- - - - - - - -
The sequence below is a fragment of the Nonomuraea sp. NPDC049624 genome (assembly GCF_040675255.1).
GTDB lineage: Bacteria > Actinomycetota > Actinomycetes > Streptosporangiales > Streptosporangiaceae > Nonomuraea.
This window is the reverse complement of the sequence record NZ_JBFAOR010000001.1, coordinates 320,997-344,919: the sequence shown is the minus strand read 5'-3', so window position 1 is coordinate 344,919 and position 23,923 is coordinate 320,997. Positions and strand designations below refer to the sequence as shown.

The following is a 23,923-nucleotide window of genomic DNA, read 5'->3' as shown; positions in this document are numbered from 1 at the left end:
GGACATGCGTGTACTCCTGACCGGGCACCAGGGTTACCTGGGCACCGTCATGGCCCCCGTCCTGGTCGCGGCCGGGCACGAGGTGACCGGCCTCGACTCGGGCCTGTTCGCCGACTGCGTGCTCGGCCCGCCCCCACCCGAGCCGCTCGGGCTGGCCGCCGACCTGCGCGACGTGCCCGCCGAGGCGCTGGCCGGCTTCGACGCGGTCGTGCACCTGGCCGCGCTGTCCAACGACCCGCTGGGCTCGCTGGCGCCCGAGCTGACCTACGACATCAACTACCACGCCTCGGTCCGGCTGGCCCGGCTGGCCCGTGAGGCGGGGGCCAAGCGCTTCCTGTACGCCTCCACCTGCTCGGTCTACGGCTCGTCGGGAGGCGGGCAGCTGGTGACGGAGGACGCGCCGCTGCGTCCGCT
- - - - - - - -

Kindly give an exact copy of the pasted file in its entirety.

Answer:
The sequence below is a fragment of the Nonomuraea sp. NPDC049624 genome (assembly GCF_040675255.1).
GTDB lineage: Bacteria > Actinomycetota > Actinomycetes > Streptosporangiales > Streptosporangiaceae > Nonomuraea.
This window is the reverse complement of the sequence record NZ_JBFAOR010000001.1, coordinates 320,997-344,919: the sequence shown is the minus strand read 5'-3', so window position 1 is coordinate 344,919 and position 23,923 is coordinate 320,997. Positions and strand designations below refer to the sequence as shown.

The following is a 23,923-nucleotide window of genomic DNA, read 5'->3' as shown; positions in this document are numbered from 1 at the left end:
GGACATGCGTGTACTCCTGACCGGGCACCAGGGTTACCTGGGCACCGTCATGGCCCCCGTCCTGGTCGCGGCCGGGCACGAGGTGACCGGCCTCGACTCGGGCCTGTTCGCCGACTGCGTGCTCGGCCCGCCCCCACCCGAGCCGCTCGGGCTGGCCGCCGACCTGCGCGACGTGCCCGCCGAGGCGCTGGCCGGCTTCGACGCGGTCGTGCACCTGGCCGCGCTGTCCAACGACCCGCTGGGCTCGCTGGCGCCCGAGCTGACCTACGACATCAACTACCACGCCTCGGTCCGGCTGGCCCGGCTGGCCCGTGAGGCGGGGGCCAAGCGCTTCCTGTACGCCTCCACCTGCTCGGTCTACGGCTCGTCGGGAGGCGGGCAGCTGGTGACGGAGGACGCGCCGCTGCGTCCGCT